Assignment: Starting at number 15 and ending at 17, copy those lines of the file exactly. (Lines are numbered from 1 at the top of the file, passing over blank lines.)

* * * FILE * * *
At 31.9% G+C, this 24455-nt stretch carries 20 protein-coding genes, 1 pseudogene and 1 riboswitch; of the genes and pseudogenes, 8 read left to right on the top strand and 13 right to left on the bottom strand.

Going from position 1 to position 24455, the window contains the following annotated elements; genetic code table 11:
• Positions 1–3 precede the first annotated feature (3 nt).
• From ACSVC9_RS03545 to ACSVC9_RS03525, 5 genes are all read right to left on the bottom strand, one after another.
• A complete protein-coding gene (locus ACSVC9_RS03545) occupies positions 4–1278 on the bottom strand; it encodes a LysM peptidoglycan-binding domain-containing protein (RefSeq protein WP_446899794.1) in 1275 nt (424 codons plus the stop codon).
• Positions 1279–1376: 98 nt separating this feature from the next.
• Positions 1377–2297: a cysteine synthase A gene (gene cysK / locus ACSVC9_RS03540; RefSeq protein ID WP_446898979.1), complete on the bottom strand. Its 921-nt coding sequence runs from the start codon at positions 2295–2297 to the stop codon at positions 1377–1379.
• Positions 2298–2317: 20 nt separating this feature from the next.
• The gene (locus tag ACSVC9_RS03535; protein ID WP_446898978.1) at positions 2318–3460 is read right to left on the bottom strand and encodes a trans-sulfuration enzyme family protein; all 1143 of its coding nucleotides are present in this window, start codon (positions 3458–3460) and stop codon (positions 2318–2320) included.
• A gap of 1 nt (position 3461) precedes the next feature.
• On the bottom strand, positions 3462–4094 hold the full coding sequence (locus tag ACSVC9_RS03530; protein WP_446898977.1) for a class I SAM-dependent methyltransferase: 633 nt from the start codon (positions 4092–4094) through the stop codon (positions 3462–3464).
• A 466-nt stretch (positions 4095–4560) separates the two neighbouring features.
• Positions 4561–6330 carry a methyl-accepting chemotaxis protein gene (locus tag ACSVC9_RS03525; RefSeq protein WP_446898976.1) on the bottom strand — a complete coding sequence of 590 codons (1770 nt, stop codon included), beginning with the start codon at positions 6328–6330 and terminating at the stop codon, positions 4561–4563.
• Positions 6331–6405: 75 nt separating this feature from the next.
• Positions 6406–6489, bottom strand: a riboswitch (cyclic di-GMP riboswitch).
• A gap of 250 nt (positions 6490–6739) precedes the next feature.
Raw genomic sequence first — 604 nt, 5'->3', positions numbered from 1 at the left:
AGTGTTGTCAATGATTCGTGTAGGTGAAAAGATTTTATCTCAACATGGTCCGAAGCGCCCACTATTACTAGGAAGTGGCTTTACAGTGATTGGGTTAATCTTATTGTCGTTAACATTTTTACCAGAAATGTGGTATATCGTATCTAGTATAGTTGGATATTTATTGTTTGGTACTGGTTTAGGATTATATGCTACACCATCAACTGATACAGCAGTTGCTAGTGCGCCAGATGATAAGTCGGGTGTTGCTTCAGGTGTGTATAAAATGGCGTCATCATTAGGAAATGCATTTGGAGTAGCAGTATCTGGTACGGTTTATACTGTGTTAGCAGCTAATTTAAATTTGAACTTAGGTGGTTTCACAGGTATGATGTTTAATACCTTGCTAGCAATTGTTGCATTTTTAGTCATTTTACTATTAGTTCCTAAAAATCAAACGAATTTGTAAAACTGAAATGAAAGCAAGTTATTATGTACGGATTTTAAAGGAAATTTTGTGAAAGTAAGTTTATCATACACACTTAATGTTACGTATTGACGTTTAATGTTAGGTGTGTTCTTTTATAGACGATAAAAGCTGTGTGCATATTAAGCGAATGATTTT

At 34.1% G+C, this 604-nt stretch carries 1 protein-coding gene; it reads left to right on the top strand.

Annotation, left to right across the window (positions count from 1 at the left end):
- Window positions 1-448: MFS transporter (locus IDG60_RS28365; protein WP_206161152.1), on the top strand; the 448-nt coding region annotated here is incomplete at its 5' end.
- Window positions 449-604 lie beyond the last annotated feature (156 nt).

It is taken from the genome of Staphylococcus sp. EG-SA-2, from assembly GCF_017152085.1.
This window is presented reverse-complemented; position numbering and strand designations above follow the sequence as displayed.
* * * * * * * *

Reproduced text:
• Positions 6406–6489, bottom strand: a riboswitch (cyclic di-GMP riboswitch).
• A gap of 250 nt (positions 6490–6739) precedes the next feature.
Raw genomic sequence first — 604 nt, 5'->3', positions numbered from 1 at the left: